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Geoff Keyes

80crv2

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1 hour ago, Wes Detrick said:

I would say that those Austenizing temps are little high. The bottom end temp is close to what I do at 1525 but that top end temp is a bit high. I would start to worry about grain growth.  Maybe the Vanadium helps counteract that, but still, I would use the bottom end temp.

The temper temps are about spot on for what Jerrod found with my test knife, what the Prof is reporting above.  375 F should give you right about 61/62 RC.  Go a little higher for a big blade.

Was thinking that too. I think I'll try 1550°.  Is it possible you've had good results at lower temperature because you quench it in parks50?

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5 hours ago, Vern Wimmer said:

Does a small, sub 4", blade tempered at 375F, say, flat ground with a micro bevel, pass the brass rod test ?

I can't answer that; I have never made a sub 4" blade out of 80CrV2.  Hell, I don't know that I have ever made a sub 4" anything... But, the large blades I have done in 80CrV2 pass the brass rod test just fine.

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4 hours ago, Joël Mercier said:

Was thinking that too. I think I'll try 1550°.  Is it possible you've had good results at lower temperature because you quench it in parks50?

This is debatable.  80CrV2 is typically not a steel that people recommend using with Parks because of the alloying agents in it.  I have never cracked a blade in it, but I have read where some people report lower hardness with using it.  I have had good luck with it though.  I think I may ask someone with a hardness tester to test two samples, once quenched in Parks and one is warm Canola and see what we get out of it.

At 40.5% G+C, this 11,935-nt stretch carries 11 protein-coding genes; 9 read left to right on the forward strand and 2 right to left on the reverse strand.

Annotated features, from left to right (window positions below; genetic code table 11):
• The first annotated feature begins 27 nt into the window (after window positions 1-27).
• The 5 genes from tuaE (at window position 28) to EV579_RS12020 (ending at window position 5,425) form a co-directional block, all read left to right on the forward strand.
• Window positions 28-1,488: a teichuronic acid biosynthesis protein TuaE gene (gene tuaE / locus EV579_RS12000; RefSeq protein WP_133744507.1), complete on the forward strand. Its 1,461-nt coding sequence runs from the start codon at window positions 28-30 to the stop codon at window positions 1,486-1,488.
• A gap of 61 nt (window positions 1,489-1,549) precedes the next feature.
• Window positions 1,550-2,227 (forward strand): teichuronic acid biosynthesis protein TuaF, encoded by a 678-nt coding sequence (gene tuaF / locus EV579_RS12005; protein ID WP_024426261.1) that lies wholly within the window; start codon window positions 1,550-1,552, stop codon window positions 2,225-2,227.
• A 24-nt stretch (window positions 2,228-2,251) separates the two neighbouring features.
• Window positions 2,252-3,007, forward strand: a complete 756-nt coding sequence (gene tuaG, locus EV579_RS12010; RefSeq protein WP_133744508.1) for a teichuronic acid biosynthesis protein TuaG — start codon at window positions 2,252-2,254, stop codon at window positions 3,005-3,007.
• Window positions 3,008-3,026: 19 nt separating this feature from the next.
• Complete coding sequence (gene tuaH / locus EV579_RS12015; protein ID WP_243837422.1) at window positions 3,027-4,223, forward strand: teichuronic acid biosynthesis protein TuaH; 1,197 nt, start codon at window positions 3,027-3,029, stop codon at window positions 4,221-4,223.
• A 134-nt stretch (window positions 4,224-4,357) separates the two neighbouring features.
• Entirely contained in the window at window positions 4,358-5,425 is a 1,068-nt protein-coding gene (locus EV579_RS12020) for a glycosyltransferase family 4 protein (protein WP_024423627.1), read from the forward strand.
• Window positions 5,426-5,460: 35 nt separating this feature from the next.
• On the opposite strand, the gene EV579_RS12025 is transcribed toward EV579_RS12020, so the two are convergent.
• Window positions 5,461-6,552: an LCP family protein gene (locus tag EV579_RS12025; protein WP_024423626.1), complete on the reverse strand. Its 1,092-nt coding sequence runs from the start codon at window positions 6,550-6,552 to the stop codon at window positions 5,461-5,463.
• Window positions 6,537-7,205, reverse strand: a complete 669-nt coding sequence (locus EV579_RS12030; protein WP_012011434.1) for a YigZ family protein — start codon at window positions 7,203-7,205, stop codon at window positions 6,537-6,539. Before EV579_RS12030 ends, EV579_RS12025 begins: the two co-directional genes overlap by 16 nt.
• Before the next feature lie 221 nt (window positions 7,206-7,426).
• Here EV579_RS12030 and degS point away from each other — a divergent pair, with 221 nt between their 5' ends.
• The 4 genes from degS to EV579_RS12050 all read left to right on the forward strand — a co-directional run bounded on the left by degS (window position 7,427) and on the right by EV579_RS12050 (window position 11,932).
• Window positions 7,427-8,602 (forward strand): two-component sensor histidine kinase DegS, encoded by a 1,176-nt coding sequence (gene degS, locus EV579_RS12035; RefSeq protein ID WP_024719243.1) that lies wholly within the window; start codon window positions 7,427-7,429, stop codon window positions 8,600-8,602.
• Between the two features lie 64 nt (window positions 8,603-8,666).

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On 4/27/2016 at 8:06 PM, Wes Detrick said:

 

I use my propane forge, a baffle pipe, and a thermocouple so depending on what you use, your results may vary.

Thanks a bunch for the very detailed guide Wes. I'd love to know more about what kind of thermocouple you use and how it's set up. And what's a baffle pipe? Sounds like you've got your forge dialed in to work almost like a HT oven which I would love to do with my forge.

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55 minutes ago, Connor Lyons said:

Thanks a bunch for the very detailed guide Wes. I'd love to know more about what kind of thermocouple you use and how it's set up. And what's a baffle pipe? Sounds like you've got your forge dialed in to work almost like a HT oven which I would love to do with my forge.

Sure thing, happy to help.  A baffle is a steel pipe that is put inside the forge, and then the knife is placed inside the pipe.  It keeps direct flame off of the blade, and allows a much more even heat on the knife.  Here is the pyrometer and thermocouple that I use.  I have the Type K 8 gauge ceramic probe from the drop down menu.
I am able to do some decent heat treating in my forge, but it is really difficult to sustain a steady temperature over time without a lot of babysitting of the gas regulator and ball valves.  I have since moved to a heat treating oven, which is great (but a lot more expensive).

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5 minutes ago, Wes Detrick said:

Sure thing, happy to help.  A baffle is a steel pipe that is put inside the forge, and then the knife is placed inside the pipe.  It keeps direct flame off of the blade, and allows a much more even heat on the knife.  Here is the pyrometer and thermocouple that I use.  I have the Type K 8 gauge ceramic probe from the drop down menu.
I am able to do some decent heat treating in my forge, but it is really difficult to sustain a steady temperature over time without a lot of babysitting of the gas regulator and ball valves.  I have since moved to a heat treating oven, which is great (but a lot more expensive).

 Yeah ive attempted to soak some blades before by fiddling around with my regulator and choke on my venturi burner, but without any way to read temp it was kind of futile. Would this same thermocouple be appropriate for use in an electric heat treating oven if I were to eventually build one you think?

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51 minutes ago, Connor Lyons said:

 Yeah ive attempted to soak some blades before by fiddling around with my regulator and choke on my venturi burner, but without any way to read temp it was kind of futile. Would this same thermocouple be appropriate for use in an electric heat treating oven if I were to eventually build one you think?

Yes, it would work, but it's not what you should use.  You would want to make sure you get a PID with a relay instead of that pyrometer.  A PID is programmable and would use the relay to turn the juice off once at temp.

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